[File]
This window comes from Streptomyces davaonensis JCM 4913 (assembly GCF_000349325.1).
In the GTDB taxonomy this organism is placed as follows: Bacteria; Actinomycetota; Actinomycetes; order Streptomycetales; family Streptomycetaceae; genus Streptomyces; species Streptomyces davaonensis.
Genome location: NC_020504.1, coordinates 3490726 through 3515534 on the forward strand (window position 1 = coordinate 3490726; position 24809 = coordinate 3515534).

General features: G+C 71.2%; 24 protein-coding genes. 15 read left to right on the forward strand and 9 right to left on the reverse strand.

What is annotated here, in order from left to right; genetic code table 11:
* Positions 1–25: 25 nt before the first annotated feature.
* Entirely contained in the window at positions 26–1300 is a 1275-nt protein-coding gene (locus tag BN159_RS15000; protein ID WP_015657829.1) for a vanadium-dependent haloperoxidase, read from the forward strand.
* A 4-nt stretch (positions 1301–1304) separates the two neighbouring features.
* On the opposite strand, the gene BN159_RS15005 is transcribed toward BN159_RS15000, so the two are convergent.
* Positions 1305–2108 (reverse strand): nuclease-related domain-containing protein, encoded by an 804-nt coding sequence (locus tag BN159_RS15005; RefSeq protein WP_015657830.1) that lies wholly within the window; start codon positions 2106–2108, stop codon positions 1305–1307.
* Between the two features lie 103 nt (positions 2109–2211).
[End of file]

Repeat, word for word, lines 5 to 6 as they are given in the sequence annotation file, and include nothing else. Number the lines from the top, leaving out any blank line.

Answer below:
What is annotated here, in order from left to right; genetic code table 11:
* Positions 1–25: 25 nt before the first annotated feature.